People also asked about having signs put up along the river to let people know not to swim in the water or eat the fish. Officials said they would talk to Duke Energy about having those installed.

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Game, set and match for VUI?

GoDanRiver Editorial Board – February 2, 2014
[Article]

At this time of the year, the General Assembly is in session. If both houses of the legislature were to pass a bill allowing uranium mining to proceed in Virginia and Gov. Terry McAuliffe were to sign it, it would still take five years or more before mining could start at Coles Hill in Pittsylvania County.

Of course, none of that is going to happen.

Since Virginia Uranium Inc. announced its plans in 2007, no uranium mining bills have passed the General Assembly.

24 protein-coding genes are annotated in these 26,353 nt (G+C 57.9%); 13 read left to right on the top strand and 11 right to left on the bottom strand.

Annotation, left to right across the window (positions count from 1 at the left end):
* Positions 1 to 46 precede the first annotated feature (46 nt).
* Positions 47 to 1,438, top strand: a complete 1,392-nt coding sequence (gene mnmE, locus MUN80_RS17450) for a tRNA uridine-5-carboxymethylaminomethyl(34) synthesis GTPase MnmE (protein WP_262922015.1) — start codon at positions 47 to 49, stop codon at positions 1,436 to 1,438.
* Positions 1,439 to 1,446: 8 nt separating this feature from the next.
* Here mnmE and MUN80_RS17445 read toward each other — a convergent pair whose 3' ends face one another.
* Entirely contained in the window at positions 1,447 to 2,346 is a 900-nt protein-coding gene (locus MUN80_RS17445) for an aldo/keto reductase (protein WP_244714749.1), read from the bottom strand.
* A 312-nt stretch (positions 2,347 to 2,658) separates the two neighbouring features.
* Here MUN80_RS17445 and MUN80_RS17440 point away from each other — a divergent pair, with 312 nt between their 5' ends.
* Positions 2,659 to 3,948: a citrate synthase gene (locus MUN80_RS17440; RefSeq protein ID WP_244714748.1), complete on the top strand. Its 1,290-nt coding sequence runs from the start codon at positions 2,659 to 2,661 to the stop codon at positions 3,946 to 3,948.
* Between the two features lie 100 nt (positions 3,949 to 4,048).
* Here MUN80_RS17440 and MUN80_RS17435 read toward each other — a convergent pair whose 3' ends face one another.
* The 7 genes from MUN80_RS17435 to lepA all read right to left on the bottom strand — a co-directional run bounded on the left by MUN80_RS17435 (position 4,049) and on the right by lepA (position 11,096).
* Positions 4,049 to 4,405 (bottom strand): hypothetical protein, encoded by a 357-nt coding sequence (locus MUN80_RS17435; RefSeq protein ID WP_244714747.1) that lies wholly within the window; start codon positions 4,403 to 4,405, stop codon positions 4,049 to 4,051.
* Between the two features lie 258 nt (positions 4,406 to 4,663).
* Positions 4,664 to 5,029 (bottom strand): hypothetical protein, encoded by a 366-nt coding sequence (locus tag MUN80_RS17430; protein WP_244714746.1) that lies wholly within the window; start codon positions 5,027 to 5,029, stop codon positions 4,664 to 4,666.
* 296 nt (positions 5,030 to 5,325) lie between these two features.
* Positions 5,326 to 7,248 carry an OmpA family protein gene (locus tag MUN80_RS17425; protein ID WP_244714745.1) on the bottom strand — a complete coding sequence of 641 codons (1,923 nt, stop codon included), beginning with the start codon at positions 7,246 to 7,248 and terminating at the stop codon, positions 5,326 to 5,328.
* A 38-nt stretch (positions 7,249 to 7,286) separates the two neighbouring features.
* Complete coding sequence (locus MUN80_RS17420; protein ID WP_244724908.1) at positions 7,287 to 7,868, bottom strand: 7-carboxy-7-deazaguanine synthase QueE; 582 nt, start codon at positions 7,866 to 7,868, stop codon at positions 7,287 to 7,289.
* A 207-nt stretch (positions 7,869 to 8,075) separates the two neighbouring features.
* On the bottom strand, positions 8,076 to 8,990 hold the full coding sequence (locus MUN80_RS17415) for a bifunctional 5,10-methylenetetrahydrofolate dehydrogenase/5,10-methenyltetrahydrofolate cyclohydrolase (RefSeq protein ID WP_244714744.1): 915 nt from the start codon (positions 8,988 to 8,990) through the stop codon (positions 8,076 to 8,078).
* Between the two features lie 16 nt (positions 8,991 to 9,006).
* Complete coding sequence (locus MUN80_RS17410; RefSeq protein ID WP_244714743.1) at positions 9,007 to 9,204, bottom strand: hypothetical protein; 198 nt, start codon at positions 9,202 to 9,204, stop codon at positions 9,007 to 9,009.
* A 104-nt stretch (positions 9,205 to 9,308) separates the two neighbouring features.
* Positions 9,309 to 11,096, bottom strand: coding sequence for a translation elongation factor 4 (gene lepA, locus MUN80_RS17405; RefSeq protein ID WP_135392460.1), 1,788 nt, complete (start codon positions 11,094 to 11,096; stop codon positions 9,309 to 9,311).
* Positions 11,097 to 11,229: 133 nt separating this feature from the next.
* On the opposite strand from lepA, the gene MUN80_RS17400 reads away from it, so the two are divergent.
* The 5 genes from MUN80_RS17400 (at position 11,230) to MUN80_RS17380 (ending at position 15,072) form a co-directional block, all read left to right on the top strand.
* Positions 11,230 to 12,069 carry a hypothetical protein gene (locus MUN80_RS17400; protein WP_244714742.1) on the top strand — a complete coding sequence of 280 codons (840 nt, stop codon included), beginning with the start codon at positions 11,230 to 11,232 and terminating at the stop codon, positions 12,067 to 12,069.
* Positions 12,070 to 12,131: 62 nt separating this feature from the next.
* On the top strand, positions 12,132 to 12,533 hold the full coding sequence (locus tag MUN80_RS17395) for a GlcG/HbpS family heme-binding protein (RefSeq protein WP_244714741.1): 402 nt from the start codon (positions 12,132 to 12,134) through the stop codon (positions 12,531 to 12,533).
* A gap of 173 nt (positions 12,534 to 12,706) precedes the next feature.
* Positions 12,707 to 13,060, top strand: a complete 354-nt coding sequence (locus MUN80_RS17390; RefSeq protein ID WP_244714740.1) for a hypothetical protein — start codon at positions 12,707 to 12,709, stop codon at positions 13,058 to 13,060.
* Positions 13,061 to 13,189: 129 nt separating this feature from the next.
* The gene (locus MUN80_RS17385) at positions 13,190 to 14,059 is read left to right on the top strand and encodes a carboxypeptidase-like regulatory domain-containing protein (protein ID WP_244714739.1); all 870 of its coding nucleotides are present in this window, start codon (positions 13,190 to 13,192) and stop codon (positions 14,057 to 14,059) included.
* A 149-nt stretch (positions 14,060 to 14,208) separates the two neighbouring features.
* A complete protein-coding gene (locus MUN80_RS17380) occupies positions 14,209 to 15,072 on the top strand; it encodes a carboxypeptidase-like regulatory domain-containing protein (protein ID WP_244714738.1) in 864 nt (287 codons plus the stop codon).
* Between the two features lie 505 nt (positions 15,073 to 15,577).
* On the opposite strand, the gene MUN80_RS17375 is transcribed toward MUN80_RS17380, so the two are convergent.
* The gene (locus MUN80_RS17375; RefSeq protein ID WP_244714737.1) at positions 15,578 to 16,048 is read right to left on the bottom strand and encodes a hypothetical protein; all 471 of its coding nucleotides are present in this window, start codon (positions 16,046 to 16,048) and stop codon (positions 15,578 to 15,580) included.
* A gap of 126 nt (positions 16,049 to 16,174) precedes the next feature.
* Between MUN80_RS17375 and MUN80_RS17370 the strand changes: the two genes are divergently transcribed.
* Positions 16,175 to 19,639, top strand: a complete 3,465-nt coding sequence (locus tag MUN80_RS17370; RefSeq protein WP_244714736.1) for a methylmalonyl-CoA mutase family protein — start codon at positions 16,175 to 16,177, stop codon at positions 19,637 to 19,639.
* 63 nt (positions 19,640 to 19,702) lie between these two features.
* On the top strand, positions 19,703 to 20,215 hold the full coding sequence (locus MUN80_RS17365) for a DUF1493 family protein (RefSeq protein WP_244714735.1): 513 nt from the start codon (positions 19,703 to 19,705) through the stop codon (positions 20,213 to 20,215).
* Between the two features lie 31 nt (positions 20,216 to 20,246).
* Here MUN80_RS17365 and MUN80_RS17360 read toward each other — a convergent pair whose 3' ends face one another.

During that time, counties, cities and towns have come out against uranium mining, including those is the Dan River Region. They have been joined by a unique coalition of business and environmental groups and now Gov. McAuliffe, who has pledged not to sign any uranium mining bill that passed the General Assembly.

From a political standpoint, uranium mining in Virginia is dead, killed off in part by some of the very scientific studies VUI said it wanted to allay the public’s concerns.

But we learned this week that the project may no longer be economically viable because of falling uranium prices.

Those prices fluctuate, sometimes wildly, but at this time, the price for a pound of uranium has fallen to around $50 — not the $64 per pound VUI needs to make its Pittsylvania County project viable.